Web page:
Red Wings’ Smith Continues To Gamble

Brendan Smith Redwings
Brendan Smith (Tony Ding/Icon SMI)


From a Gamblers Anonymous forum:

“If and when I ever get to the utopian state of truly feeling that, whatever the results, whatever the misfortunes or good fortunes that happen to me along the way, my system is prevailing irregardless, then I will have become a true pro. The act of winning will become a mere side factor, a mere by product of my edge and discipline. A mere measure of my success. There will be no thrill, just quiet satisfaction of doing something that most can’t. But until then, I can but dream.  At the moment, I confess that whilst I may not hang on like death waiting to hear the final whistle of each and every game I bet on, I do not wait around too long after a game has finished to find out what happened. If I’m somewhere I can’t for some reason access any and all results real time if and when they are coming in, I’m like a bear with a sore head.”      

The dragon-chasing language coming from gamblers suggests how intoxicating the vice can be.

Intoxicating enough to tempt a fiancé into risking that diamond ring.  Intoxicating enough to tempt a father into risking his children’s future.  Intoxicating enough for Detroit’s own smiling gambler, Brendan Smith.

Smith, like many defensemen, earns his keep more by joining the attack and less by preventing it.  Offensive defensemen, like Smith, function as fourth forwards; cavalrymen; reinforcements difficult for opposing teams to anticipate.

The advantage in outnumbering opponents during play is obvious.

The trick is knowing when to attempt it.

Of course, there is risk involved in this style of play, but Smith’s high-risk, high-reward behavior threatens hockey games, not lives.  Smith’s on-ice gambling will get him yelled at, not shot at, and his game is akin to the skillful timing of poker, not the fragile chance of horse racing.

But addicts can take decades, even lifetimes, to kick a habit and oftentimes abandoning an old vice simply clears the way for a newer, more destructive one.  Some addicts are even “functioning”: able to complete the necessary tasks before them while remaining under the influence.  So rather than throwing Smith into some kind of “defense rehab,” perhaps what he needs is an enabler; someone to negate the consequences of his frightening tendency.

Perhaps the man to watch for cops while Smith shoots dice is defenseman Kyle Quincey.

While coach Mike Babcock does sound like a dope, fans shouldn’t assume that he thinks like one.

“I put an offensive guy with a defensive guy,” is how he summarized his Earth-shattering philosophy when choosing defense pairings.

If Babcock utilized this incredible “offensive guy-defensive guy” theorem when pairing Smith with Quincey, it’s the latter player that must have been in mind for the defensive role.  This is how Detroit, from the management to the fan base, should view #27: as Brendan Smith’s enabler.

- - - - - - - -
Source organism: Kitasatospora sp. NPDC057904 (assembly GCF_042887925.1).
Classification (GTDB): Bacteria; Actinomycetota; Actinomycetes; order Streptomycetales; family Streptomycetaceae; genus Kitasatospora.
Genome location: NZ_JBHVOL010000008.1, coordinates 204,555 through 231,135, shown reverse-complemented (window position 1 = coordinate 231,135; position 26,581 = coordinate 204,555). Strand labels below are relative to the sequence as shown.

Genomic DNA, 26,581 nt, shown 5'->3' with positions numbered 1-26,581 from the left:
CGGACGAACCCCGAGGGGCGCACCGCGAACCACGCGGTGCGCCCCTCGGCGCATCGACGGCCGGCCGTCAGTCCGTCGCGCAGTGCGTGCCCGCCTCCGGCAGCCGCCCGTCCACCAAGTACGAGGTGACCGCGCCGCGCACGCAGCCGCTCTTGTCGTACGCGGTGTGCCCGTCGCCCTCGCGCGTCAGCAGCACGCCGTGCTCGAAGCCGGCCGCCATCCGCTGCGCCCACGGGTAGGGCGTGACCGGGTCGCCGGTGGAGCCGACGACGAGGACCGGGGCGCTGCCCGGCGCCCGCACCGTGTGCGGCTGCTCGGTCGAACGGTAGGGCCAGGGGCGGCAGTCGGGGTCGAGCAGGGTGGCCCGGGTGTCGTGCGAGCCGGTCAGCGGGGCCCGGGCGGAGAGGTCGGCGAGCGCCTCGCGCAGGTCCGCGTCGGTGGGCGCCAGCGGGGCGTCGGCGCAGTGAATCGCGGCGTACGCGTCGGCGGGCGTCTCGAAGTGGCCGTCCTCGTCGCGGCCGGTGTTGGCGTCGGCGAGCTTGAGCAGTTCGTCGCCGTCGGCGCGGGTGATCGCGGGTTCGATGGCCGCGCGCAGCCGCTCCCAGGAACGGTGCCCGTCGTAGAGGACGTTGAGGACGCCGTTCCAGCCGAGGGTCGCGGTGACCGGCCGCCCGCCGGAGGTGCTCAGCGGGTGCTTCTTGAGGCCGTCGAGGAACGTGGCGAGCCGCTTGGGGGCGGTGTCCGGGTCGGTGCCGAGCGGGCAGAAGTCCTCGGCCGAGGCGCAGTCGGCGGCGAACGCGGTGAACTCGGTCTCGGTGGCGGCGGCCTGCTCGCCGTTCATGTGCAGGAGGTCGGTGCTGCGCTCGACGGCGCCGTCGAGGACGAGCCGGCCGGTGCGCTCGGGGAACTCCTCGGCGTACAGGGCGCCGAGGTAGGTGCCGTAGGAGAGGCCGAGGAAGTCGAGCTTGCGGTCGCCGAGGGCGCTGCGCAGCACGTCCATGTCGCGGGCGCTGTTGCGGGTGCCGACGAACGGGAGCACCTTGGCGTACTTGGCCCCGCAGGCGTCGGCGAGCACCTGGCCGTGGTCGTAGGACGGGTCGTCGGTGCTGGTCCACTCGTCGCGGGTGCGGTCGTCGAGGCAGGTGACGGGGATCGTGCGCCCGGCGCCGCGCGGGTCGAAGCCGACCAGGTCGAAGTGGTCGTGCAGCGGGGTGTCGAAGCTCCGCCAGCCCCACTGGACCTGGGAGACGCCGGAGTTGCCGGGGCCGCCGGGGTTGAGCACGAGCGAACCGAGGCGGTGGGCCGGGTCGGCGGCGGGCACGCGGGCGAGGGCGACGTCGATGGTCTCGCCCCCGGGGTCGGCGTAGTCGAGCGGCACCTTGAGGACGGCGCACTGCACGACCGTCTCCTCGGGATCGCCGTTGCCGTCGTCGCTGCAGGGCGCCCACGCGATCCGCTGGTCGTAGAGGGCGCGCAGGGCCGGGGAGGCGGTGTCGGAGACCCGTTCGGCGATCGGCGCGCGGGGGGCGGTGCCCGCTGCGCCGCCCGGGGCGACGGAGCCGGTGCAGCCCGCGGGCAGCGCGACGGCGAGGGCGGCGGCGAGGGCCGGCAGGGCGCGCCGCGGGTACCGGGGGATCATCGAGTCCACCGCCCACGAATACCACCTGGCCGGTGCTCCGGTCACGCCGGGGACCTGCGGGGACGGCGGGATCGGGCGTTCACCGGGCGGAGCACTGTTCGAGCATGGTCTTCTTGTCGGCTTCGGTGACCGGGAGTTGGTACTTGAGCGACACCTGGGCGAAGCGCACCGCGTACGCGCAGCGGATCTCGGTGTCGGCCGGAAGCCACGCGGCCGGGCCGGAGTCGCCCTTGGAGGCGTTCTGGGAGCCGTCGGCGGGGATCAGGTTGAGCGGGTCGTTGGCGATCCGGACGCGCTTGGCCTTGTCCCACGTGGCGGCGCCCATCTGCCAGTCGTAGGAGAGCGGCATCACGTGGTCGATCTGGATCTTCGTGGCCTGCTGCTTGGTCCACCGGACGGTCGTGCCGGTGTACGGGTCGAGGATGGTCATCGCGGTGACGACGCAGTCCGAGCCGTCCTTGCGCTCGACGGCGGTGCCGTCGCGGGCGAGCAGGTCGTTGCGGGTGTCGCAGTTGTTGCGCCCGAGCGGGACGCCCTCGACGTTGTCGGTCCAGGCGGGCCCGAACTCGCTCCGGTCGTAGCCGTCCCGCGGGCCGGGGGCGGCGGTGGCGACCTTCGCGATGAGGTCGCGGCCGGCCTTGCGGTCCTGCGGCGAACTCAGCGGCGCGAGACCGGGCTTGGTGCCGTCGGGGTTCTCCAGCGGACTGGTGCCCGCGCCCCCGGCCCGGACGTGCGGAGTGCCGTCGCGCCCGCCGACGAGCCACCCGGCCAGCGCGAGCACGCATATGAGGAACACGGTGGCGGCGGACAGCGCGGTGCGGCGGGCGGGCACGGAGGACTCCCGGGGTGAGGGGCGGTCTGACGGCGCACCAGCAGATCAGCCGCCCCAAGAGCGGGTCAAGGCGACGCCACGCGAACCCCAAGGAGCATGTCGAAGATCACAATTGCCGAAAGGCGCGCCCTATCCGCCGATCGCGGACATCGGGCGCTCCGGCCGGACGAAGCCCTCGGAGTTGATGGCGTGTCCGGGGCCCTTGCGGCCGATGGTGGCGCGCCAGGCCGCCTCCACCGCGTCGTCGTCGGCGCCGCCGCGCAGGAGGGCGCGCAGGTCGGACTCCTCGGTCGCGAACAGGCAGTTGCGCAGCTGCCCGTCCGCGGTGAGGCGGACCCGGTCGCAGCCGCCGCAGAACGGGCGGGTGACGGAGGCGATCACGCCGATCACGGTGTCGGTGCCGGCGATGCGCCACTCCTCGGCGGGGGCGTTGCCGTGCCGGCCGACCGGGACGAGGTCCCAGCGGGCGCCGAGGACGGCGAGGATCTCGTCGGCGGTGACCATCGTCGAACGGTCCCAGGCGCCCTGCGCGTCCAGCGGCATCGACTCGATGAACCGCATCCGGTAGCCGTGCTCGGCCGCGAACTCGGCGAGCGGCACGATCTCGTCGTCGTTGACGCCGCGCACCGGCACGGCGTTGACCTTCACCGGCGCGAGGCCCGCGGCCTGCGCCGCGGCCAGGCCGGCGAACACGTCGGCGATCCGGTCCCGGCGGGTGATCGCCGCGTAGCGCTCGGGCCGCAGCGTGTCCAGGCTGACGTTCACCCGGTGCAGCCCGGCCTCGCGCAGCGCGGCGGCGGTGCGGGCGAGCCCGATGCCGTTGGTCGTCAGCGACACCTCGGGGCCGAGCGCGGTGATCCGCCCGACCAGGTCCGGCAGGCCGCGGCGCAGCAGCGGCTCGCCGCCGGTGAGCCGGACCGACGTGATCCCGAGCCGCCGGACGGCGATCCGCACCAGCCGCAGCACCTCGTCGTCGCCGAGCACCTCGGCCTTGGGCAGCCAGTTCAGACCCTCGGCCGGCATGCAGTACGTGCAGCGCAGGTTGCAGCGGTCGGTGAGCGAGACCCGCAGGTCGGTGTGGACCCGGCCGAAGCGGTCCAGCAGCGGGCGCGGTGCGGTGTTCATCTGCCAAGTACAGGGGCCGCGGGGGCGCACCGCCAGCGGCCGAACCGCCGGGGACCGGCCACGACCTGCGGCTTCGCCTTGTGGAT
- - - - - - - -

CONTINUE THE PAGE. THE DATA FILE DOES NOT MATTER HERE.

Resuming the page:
Kyle Quincey (Rick Osentoski-USA TODAY Sports)
Kyle Quincey (Rick Osentoski-USA TODAY Sports)


The Smith-Quincey pairing has struggled to find its identity.  While both players have spent significant time as professionals, both players are still susceptible to “rookie” mistakes, to put it mildly. With Jonathan Ericsson taking massive strides in improving his game, fans now pin the dunce cap on one of the two, or both, aforementioned defensemen.  Detroit can soften the castigation of these players, I believe, by a total adoption of the enabler model.

“Stay here.  I’ll be back,” was a good enough motto for an amoral putz like Arnold Schwarzenegger, so why not for an occasionally confused, but ultimately good-natured, young man like Smith?

“Go! Go! Go!” was a suitable command for every grunt in the James Cameron universe, so why not for a sleepy-eyed scapegoat like Quincey?

People, especially children, do require some degree of law and order to live under.  Anarchy is attractive to people who confuse their own competence for everyone else’s.  Brendan Smith and Kyle Quincey are the ill-tempered children of the Detroit Red Wings.  This being the case, they require the most structure.


Outside the rink, enabling people is irresponsible and perilous.

Inside the rink, particularly Joe Louis Arena, enabling is healthy and harmless.

I’ve never understood the allure of gambling.  If I am going to spend money on a vice, I want the guarantee of a buzz, not the possibility of one.  But gamble away, Brendan, for everyone has their favorite method of going for broke…and your partner, Kyle, has the addiction hotline and police scanner at the ready.